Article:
τοῦ [821 verses](article sg masc gen)  Untranslated is the Greek definite article, hos, ("the"). It usually precedes a noun or changes the word it precedes (adjective, infinitive, participle, etc.) to act like a noun. When not preceding a a word that can become a noun, takes the meaning of "the one" or, in the plural, "the ones." 

θεοῦ [144 verses](noun sg masc gen) "God" is theos, which means "God," "divine," and "Deity."

καὶ [1089 verses](conj/adv) "And" is kai, which is the conjunction joining phrases and clauses, "and," or "also." After words implying sameness, "as" (the same opinion as you). Used in series, joins positive with negative "Not only...but also." Also used to give emphasis, "even," "also," and "just."

τίνι  [252 verses](irreg sg dat) "Whereunto" is tis, which can mean "someone," "something," "any one," "everyone," "they [indefinite]," "many a one," "whoever," "anyone," "anything," "some sort," "some sort of," "each," "any," "the individual," "such," and so on. In a question, it can mean "who," "why," or "what." Plural, "who are" is τίνες ἐόντες.  It has specific meanings with certain prepositions, διὰ τί; for what reason? ἐκ τίνος; from what cause? ἐς τί; "to what point?"  to "what end? τί ὅτι "why it is that,"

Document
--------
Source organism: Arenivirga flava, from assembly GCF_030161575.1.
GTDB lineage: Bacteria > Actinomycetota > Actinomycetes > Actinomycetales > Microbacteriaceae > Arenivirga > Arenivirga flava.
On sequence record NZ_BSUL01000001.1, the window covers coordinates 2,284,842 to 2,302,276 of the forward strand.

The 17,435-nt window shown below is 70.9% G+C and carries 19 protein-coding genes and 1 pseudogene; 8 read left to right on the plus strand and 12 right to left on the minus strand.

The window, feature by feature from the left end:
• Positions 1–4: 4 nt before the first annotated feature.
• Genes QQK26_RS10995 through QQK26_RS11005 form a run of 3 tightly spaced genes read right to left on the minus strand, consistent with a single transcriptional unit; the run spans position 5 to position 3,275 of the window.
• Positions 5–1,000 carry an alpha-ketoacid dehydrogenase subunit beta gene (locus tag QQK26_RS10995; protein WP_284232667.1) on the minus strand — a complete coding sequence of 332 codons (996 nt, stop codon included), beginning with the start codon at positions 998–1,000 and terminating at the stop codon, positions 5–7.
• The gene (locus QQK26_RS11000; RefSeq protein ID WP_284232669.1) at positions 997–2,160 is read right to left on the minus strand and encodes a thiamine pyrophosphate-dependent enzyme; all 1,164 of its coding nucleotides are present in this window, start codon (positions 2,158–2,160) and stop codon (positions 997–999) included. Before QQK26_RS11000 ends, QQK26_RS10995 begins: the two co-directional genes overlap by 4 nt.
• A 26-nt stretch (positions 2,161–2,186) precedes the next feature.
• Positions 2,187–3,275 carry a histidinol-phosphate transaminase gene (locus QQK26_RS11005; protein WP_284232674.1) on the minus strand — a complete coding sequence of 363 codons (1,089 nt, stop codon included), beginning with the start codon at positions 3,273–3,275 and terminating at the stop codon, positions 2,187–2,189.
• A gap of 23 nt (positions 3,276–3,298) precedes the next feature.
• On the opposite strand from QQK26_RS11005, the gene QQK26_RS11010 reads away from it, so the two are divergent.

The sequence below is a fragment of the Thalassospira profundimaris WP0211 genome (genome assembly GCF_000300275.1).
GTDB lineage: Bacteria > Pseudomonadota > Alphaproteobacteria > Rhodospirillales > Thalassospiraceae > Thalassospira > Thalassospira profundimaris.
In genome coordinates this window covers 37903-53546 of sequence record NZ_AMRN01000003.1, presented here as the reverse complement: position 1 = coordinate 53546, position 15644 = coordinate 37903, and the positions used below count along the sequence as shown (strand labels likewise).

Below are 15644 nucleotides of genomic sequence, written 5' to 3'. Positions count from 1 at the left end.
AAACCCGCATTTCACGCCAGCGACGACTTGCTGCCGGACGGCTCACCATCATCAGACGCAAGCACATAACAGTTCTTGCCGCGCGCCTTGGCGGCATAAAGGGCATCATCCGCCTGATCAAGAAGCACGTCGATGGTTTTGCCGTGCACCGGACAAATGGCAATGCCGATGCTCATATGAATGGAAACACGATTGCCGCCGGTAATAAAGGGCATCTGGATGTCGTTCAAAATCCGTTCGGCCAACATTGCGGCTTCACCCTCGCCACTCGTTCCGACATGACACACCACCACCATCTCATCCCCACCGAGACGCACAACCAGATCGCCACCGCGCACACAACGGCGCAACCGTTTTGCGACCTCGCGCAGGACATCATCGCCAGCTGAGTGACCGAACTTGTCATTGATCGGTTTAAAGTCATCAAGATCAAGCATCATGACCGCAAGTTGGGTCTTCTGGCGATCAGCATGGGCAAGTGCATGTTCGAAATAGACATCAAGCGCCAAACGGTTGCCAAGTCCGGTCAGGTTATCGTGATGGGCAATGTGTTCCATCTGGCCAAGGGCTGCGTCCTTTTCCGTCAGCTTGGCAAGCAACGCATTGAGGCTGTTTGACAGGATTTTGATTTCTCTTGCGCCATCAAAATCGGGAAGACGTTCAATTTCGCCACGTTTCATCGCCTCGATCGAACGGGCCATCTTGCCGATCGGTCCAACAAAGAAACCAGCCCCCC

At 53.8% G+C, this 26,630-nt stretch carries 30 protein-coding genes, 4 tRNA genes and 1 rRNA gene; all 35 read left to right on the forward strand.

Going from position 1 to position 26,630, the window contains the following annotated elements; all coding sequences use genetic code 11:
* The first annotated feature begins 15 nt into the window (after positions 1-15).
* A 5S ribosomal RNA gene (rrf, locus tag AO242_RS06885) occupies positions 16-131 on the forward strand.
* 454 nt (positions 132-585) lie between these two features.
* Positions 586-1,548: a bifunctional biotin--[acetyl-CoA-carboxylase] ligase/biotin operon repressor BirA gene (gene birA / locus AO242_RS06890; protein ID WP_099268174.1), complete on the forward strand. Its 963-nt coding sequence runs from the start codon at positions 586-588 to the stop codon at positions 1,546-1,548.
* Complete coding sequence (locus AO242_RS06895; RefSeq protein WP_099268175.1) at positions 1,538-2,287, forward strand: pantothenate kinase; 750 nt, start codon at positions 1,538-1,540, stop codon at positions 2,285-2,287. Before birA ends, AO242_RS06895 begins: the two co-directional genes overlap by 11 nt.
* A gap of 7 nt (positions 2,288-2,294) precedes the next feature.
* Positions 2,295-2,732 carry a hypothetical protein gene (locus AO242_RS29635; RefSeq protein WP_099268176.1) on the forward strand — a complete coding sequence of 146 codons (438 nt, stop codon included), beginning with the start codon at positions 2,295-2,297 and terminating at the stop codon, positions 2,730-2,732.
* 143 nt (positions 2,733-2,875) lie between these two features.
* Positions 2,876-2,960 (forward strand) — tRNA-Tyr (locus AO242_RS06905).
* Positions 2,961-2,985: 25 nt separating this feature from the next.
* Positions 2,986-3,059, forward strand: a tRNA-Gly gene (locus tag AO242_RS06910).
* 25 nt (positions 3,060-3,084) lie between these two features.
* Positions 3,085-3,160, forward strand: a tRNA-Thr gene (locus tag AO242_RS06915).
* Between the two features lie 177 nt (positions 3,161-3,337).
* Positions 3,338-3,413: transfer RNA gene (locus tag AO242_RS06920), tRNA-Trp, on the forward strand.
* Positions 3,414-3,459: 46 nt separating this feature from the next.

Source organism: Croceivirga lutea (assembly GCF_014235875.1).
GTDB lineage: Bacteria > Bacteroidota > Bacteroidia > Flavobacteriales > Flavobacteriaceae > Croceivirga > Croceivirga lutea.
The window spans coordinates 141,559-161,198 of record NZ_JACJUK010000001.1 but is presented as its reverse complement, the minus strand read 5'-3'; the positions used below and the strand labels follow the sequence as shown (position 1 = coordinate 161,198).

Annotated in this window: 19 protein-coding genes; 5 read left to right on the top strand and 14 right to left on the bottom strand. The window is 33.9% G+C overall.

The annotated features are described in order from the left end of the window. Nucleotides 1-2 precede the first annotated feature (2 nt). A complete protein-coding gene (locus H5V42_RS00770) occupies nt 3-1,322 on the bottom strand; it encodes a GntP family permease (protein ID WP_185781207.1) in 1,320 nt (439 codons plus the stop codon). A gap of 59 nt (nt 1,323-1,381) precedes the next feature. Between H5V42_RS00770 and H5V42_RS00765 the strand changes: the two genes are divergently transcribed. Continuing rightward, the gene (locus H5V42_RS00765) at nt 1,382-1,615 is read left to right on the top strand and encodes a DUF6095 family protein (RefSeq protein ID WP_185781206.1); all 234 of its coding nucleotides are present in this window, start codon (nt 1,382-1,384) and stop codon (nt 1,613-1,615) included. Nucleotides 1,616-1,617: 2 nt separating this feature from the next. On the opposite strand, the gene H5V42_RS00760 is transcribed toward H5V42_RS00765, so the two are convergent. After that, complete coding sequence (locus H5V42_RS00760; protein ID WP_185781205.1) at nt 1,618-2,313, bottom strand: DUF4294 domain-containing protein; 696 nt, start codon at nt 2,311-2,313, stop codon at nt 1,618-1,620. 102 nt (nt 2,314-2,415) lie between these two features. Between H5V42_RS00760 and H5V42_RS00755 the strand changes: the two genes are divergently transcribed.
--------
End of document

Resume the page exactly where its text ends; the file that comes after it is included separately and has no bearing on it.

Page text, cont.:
ὁμοιώσω  [12 verses](verb 1st sg aor subj act or verb 1st sg fut ind act) "Shall I resemble"is homoioo, which means "to make like," "to become like," "to liken," and "to compare.

αὐτὴν [39 verses](adj sg fem acc) "It"  is auten, in the form of the singular, object, feminine pronoun "her/it." It refers to feminine nouns not just female people, so it is translated as both "she" or "it" depending on the context.  It means "by oneself" or "alone." When used as a noun, it is preceded by a definite article, and it means "the same." As the object of a preposition, an accusative object indicates movement towards something or a position reached as a result of that movement.

Related Verses: 

Front Page Date: 

Aug 16 2024